“Ever increasing regulation has placed a heavy burden on trustees both in terms of time and the risk of non-compliance. PSGS has the experience and the resources to help trustees manage these burdens.”
“PSGS offered the right support at very short notice, at reasonable cost, when we really needed it”
“In my experience, not all professional trustees are able to cope with tricky or potentially confrontational situations. I find PSGS has massive experience in getting involved, earning the respect of others and resolving such issues. They get stuck in – they are a first rate team.”
“It’s a pleasure working with key members of the PSGS team: their experience and leadership means that they know how to get the job done, working in partnership with fellow trustees, employers and advisers to achieve the best result for members.”
“I enjoy working with PSGS and we have a very positive relationship. I was new to pensions and found them very helpful.”
“I would recommend them to anyone - I have dealt with a number of other independent trustee firms and would rate PSGS as the best. We are very happy with Mark and the service we get.”
One of my pension scheme clients was recently advised by their administrator of an error that had occurred with the issuing of payslips. This could easily affect any pension trustee board and it is important - it directly relates to data security.
How sure can you be?
It was only when they heard about this problem that the pension trustees became aware that the scheme administrator outsourced the issuing of payslips. The trustees also realised they could not be certain whether any of their scheme advisers used other providers in delivering services to the pension scheme.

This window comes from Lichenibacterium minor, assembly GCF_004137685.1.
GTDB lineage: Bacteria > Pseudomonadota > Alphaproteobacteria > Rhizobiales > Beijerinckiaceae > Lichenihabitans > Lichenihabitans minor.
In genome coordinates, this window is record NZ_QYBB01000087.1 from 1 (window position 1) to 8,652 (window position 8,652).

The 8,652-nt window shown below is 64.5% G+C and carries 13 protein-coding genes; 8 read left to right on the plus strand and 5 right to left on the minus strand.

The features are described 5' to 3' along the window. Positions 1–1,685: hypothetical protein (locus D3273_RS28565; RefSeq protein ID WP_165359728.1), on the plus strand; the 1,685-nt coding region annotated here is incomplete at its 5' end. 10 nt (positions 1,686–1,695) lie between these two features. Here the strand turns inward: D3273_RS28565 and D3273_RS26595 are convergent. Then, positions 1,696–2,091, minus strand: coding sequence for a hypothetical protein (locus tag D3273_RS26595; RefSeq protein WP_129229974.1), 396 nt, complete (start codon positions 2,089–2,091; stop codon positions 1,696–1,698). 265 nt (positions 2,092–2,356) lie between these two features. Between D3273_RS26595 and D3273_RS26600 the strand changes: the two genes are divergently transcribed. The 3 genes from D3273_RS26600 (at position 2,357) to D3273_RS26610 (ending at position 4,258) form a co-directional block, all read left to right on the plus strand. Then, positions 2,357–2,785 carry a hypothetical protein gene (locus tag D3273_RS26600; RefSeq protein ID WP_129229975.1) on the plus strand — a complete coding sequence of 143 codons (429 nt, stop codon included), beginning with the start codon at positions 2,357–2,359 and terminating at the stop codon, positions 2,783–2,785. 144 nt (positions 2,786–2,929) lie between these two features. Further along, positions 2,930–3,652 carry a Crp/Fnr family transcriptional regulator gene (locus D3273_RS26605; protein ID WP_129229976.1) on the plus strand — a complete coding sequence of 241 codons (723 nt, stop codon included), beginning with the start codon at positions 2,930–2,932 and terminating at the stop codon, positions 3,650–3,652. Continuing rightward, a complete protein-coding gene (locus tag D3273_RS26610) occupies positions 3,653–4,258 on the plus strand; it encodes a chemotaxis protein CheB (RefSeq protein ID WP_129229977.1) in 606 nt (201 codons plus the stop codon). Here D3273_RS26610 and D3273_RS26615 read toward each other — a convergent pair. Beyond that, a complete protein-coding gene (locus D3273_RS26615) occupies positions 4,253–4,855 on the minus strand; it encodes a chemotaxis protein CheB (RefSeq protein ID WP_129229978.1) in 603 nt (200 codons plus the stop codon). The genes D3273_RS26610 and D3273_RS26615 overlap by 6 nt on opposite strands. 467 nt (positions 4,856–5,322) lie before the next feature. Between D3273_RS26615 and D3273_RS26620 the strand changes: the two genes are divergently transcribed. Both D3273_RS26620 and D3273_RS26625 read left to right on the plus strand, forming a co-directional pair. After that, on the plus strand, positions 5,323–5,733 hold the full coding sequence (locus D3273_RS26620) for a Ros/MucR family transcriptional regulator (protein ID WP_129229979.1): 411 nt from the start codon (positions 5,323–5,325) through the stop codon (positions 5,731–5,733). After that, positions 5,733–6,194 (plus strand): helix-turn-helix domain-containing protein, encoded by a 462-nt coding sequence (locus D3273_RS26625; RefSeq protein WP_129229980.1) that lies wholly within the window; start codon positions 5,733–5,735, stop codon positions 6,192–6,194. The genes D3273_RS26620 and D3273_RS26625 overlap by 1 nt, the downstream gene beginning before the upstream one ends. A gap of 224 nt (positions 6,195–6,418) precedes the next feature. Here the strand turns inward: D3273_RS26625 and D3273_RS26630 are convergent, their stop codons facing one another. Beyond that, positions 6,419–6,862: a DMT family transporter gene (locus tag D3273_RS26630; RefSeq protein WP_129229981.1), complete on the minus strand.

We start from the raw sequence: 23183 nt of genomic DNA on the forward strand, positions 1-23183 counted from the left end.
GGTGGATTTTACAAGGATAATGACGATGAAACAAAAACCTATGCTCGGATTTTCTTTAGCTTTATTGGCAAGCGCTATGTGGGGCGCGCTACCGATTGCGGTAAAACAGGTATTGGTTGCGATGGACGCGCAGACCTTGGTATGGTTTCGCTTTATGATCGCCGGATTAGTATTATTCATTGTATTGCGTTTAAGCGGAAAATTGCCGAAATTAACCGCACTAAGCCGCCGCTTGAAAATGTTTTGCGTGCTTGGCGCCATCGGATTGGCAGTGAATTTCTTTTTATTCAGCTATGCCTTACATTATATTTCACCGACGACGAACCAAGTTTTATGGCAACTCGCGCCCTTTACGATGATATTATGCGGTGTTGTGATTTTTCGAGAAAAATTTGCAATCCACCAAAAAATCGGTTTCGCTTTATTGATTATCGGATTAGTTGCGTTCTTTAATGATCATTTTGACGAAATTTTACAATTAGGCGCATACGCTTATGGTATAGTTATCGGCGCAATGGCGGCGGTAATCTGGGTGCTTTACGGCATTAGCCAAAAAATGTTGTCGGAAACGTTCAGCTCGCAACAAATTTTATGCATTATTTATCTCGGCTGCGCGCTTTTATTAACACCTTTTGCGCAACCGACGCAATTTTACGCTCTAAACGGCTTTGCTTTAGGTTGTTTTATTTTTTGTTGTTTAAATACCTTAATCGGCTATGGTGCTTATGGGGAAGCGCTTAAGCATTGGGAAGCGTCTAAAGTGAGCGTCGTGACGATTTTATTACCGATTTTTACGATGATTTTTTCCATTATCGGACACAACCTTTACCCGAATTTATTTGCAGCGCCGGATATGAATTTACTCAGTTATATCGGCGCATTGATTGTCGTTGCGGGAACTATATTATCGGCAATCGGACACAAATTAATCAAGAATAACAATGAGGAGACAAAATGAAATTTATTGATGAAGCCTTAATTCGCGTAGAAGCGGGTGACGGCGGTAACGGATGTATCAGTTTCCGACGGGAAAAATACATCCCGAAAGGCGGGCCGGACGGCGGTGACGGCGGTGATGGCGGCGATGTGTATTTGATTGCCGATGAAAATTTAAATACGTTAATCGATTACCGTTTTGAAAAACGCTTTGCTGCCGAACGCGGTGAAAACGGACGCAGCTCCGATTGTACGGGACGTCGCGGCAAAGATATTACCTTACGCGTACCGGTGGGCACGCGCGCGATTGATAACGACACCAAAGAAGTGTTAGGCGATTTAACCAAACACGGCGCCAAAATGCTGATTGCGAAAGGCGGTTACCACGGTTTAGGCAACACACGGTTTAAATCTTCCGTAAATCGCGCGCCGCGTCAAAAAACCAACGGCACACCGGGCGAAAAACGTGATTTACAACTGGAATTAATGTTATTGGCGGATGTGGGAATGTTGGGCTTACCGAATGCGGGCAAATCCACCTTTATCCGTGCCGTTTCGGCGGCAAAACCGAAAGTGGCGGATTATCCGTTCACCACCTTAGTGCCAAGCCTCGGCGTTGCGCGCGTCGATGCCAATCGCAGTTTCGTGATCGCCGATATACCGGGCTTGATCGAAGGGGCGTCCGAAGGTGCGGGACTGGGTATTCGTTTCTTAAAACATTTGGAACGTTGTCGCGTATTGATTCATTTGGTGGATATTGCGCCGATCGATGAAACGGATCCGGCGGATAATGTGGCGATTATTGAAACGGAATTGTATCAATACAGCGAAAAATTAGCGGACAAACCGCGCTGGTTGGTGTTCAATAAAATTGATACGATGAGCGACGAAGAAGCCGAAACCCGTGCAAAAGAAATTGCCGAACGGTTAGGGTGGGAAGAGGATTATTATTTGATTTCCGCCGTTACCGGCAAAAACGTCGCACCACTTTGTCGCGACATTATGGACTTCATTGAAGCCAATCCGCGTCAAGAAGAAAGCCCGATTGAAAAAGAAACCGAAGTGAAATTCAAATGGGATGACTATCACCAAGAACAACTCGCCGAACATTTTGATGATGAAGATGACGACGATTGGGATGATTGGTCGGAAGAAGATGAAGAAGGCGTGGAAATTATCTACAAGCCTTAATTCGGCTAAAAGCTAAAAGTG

With no direct agreement in place, trustees may not be aware of what information is going to external companies and have no knowledge of their processes and security protections. In this case, the trustee board agreed they needed to have a better understanding of all the providers being used.
It started with a slip…
The issue that started this was a straightforward administrative error. The payslip for a member of pension scheme A was inserted into the envelope of a member of pension scheme B, together with that individual’s own payslip. In theory, this shouldn’t have been able to happen as they are members of different schemes. In practice, it did happen.
There was no data security breach for my client - scheme B - it just raised the question of who handles data that the pension trustees are unaware of. The trustees have asked the administrator (and their other scheme advisers) to draft a schedule detailing who they provide data to and why so they can collate a complete list and fully understand where services are outsourced and/or where data is provided to other parties.
Of course, we advised the trustees of scheme A about what had happened. For them, the data breach could be much more serious.